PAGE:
Installing a ventilation system to your home can keep indoor air from turning stale and balance humidity levels.
How Indoor Air Quality Affects Your Health
Mold, pollen and pet dander are ordinary pollution sources in your residence. Other supplies include household cleaners and volatile organic compounds (VOCs).
VOCs can be released by items in your home, such as building materials, flooring or furniture. They can also be detected in various air fresheners and scented candles. Heightened VOCs can lead to respiratory irritation, headaches and dizziness, among other symptoms.
Numerous scientific studies have learned respiratory diseases, asthma and other health conditions are linked to inferior indoor air quality. Allergies can also be worsened by indoor air quality troubles.
10 Signs Your Home has Poor Indoor Air Quality
If your family has conditions that worsen at home and improve when you leave, you may be struggling with indoor pollution. You should also talk to your doctor if you’re concerned about your health.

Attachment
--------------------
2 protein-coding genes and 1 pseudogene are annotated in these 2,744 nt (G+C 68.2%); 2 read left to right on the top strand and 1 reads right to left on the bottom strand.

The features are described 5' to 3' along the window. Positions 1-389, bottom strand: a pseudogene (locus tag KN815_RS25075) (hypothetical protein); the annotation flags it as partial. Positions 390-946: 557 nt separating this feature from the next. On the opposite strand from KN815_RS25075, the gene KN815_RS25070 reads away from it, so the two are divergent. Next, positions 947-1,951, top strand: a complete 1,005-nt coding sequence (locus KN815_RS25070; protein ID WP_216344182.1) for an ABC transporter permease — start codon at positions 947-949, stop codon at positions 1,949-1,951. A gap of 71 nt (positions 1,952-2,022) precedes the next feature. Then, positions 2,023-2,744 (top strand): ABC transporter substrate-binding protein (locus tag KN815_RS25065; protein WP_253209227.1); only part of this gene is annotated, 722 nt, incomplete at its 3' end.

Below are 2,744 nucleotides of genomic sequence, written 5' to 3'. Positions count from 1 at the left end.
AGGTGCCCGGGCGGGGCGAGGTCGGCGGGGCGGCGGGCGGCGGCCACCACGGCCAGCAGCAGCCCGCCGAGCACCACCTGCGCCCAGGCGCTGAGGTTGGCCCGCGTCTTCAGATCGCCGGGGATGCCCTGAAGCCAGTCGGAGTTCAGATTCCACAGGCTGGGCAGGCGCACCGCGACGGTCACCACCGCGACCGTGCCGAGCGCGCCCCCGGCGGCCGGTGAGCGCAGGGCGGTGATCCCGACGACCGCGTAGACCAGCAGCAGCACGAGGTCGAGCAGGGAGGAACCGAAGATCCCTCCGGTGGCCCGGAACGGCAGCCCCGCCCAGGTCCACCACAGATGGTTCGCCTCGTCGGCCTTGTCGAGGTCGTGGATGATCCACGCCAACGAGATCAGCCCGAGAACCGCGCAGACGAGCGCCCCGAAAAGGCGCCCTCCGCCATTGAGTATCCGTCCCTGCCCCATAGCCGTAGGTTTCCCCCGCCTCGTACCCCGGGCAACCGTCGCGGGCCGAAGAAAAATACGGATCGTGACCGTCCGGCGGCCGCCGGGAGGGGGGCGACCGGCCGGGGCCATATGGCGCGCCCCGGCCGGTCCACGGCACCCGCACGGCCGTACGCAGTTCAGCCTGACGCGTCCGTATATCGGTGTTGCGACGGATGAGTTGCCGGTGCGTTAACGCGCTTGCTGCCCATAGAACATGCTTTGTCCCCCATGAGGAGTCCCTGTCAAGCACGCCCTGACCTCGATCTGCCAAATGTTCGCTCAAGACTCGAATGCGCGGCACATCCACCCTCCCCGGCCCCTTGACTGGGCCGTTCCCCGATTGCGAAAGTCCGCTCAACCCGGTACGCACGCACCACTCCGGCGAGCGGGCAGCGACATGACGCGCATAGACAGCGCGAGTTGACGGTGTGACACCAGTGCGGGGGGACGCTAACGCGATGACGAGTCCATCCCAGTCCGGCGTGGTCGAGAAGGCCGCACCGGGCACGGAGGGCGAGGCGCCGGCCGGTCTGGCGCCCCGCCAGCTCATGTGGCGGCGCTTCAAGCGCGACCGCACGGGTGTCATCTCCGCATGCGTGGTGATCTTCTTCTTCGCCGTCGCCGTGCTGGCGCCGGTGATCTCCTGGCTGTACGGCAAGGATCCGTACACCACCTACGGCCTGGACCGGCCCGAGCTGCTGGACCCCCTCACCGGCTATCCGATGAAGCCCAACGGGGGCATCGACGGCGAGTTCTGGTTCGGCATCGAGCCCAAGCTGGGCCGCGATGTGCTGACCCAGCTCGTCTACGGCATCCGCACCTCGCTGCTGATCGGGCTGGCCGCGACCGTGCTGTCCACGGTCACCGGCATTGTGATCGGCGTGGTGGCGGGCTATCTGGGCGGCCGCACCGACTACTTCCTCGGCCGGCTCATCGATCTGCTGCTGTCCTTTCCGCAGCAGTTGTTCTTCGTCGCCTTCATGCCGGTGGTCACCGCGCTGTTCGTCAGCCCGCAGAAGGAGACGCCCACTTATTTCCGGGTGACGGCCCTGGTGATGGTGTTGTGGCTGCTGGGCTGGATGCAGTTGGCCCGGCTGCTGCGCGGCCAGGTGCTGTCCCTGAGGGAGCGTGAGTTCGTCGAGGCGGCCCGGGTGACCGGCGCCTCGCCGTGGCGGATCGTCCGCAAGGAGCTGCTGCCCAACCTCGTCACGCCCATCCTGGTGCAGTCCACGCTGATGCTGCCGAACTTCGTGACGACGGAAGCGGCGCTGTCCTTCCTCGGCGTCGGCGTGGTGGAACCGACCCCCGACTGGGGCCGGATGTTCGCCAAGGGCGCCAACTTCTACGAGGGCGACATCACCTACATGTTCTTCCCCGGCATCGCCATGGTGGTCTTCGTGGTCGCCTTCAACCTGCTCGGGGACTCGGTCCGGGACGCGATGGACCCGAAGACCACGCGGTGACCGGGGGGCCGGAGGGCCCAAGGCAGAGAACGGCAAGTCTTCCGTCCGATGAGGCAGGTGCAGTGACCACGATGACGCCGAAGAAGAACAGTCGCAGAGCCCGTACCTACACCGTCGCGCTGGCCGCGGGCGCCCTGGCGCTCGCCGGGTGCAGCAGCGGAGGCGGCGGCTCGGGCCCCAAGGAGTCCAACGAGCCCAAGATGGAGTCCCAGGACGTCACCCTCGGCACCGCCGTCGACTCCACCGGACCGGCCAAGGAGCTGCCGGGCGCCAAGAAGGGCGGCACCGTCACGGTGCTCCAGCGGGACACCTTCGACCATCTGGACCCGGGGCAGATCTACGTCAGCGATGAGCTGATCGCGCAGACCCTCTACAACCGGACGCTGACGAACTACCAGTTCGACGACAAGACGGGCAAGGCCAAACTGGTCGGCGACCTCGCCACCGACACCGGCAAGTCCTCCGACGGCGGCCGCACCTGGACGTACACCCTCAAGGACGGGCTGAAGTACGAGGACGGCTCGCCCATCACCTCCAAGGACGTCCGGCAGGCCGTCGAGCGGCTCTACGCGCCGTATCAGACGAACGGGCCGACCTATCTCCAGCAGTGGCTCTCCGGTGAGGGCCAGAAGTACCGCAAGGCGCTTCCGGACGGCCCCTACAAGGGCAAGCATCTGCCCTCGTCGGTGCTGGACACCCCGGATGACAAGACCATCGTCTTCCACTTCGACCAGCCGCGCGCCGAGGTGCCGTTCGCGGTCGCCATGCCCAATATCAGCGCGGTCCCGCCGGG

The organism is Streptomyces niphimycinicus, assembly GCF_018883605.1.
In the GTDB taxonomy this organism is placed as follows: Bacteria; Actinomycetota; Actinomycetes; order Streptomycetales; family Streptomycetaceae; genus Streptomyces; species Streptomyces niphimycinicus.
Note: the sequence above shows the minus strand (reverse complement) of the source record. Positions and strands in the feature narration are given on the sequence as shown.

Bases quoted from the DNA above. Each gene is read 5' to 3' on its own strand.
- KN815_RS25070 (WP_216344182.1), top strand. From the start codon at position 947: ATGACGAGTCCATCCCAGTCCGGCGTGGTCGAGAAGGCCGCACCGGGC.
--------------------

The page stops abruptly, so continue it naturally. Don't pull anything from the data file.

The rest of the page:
- Persistent cold or flu symptoms. A sore throat or runny nose that never goes away could be linked to air quality. This is especially true if you don’t have symptoms when you leave your home.
- Watery, itchy or dry eyes. Your eyes are susceptible to indoor pollution and may react by becoming dry, itchy or watery.
- Tiredness or feeling faint. Taking in chemical pollutants can have an influence on your energy levels.
- Constant asthma attacks. Dust, pet dander, smoke and other triggers can be circulated through the air or get trapped in carpet.
- Coughing and sneezing. Allergies or colds can lead to these symptoms, but they shouldn’t be worse at home.
- Excessive dust despite periodic cleaning. You may need to get a new air filter or add a filtration system from Atmostemp Service Experts.
- Humidity imbalances. Dryness can cause itchy eyes and amplify respiratory issues. Too much moisture can lead to mold or mildew growth.
- Stale smell. Mold or mildew flourishers when the humidity in your home is too high.
- Hot or cold spots. This can be related to air quality, especially if your HVAC system is having problems controlling temperature and humidity.
- Nausea. This can be recoil from the chemicals or pollutants in your home. It can also be a symptom of high carbon monoxide levels. Make sure that you have a functional carbon monoxide detector in your home.